It’s been said that having a breakdown leads to a breakthrough. It seems Leah Siegel would agree. A musician living in Brooklyn (down the street from where her grandfather grew up), Ms. Siegel has spent the last couple of years breaking out her most recent musical project, Firehorse, and last year released her first album as such (And So They Ran Faster) to much acclaim.
Firehorse at SXSW 2012
“I can’t remember which happened first,” Siegel says over the phone, on a break from a recording session in Seattle, “I knew that something needed to change otherwise I was just going to completely fall apart. And I think then I completely fell apart — through the process of breaking everything down, of breaking free… I just started doing different things in life and it really informed the kind of music I was making.” […]
Following the album release and several stellar shows at SXSW this Spring, Firehorse has been creating quite a buzz. “I’m really, really proud,” she says, “I mean, the record isn’t even a year old and I’m really excited it’s gotten the attention it has gotten,” but, she adds, “None of it has changed my life… my goals have always remained the same and my expectations are high.” […]
<< full interview: read it here >>
The Mynabirds’ charged new album, Generals, makes it clear that lead singer Laura Burhenn is not one to be messed with. There’s an edge to her sultry vocals and an insistence to the repetition in her lyrics that makes these songs even bigger and better than their irresistible rhythms imply.
Burhenn recently told Interview Magazine that this is “sort of a Jackson Pollock record” and indeed, it’s splattered not only with multiple tempos and various layers of instrumentation but is also dripping with passion, momentum and personal credos. While the sound is orchestral and epic, the lyrics are unembellished and pointed as Burhenn sings of responsibility, power, faith and persistence.
<< read more and give it a listen here!>>
Matthew Philip Hines describes Austin, Texas as “a kind of velvet coffin”. A local musician who is no stranger to philosophy, classic literature and analysis of multi-modal communication (that’s right), his music is reflective of the complexities in his mind.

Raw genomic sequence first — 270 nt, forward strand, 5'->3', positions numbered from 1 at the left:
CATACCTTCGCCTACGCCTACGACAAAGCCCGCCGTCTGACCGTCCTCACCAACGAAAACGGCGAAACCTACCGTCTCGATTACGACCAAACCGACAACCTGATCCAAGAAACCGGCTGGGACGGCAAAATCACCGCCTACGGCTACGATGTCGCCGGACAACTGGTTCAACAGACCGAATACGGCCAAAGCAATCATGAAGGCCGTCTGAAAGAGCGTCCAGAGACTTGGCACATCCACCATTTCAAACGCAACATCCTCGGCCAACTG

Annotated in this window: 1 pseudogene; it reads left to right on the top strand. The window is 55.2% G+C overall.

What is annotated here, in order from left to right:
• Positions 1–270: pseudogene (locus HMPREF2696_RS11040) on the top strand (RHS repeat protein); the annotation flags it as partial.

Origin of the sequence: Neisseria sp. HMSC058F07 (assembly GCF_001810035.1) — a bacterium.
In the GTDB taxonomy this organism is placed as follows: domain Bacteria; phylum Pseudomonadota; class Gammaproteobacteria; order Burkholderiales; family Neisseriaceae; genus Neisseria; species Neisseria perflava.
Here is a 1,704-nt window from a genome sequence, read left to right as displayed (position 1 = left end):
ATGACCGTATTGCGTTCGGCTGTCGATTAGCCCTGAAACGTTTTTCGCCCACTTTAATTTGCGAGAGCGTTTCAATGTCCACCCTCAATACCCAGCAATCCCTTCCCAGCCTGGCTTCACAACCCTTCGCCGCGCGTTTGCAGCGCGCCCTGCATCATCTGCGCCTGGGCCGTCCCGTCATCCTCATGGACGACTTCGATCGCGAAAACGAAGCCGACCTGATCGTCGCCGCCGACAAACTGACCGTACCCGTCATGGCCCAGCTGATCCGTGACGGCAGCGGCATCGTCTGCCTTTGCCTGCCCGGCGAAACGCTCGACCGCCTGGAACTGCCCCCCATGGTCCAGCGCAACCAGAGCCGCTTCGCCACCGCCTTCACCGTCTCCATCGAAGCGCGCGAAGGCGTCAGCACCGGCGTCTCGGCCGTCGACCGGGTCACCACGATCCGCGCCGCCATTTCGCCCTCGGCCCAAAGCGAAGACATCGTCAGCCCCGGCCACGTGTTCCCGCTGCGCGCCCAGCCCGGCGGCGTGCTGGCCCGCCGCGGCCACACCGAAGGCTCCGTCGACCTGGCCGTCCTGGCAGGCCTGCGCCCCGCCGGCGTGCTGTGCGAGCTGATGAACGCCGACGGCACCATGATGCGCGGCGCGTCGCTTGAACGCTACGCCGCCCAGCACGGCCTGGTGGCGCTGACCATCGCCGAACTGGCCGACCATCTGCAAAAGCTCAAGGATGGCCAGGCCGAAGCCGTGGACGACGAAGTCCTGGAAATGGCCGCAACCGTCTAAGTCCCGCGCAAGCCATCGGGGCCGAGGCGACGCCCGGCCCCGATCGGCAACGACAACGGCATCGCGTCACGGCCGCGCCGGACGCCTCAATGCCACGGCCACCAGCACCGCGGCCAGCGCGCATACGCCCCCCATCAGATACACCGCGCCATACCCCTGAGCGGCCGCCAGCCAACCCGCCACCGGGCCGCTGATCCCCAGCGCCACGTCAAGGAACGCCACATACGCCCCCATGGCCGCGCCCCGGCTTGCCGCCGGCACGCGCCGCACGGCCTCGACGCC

“Part of living in Austin and being a musician is trying to overcome this kind of automatic apathy,” he shares, “There’s just so much music in Austin, the market is so saturated and there’s just not a real big urgency to go see something because you could see it anywhere, all the time.” […]
Together [his band, The Eastern Sea] has just released their second album titled Plague, a collection of lyrical songs that are thoughtfully composed and pleasantly intriguing. […]
Hines likens the band’s musical collaboration to the cultivation of a plant: “There’s two parts,” he begins, “there’s the seed […] and then you take care of the seed, you plant it, you water it and you let it grow. So in a lot of ways, I create the seed and then I bring it to my collaborative musician partners and we grow it together.” […]
<< check out the full interview here>>
And catch The Eastern Sea playing live in New York tomorrow night, Saturday June 30th, at Piano’s and at Glasslands in Brooklyn on Sunday July 1st!
The streets of Williamsburg belonged to musicians, even more than normal, for the four days that the Northside Festival staked its ground. There was a constant bustle of badge-clad press agents, photographers, managers and agents in addition to guitarists toting their instruments and lead singers trailed by groupies. Booze was certainly also flowing freely. At Good Co. on Hope Street, Jameson hosted a party featuring their whiskey and McClure’s pickle juice. A young lady I met at the bar admitted, “I’m not even in the music industry, but all my friends are. And I wish I was.” Then she ordered herself a pickleback (a shot of Jameson followed by a shot of pickle juice, which is apparently a New York phenomenon?).
The catalog of bands and showcases was extensive; in browsing through the program trying to determine which band to check out next, I quickly realized it was a crapshoot. There were very few names I recognized, so any choice was going to be hit or miss. Luckily, there were more hits than misses. Here are a few highlights…
<< well, what are they?? >>
(Photos by Andrew St. Clair)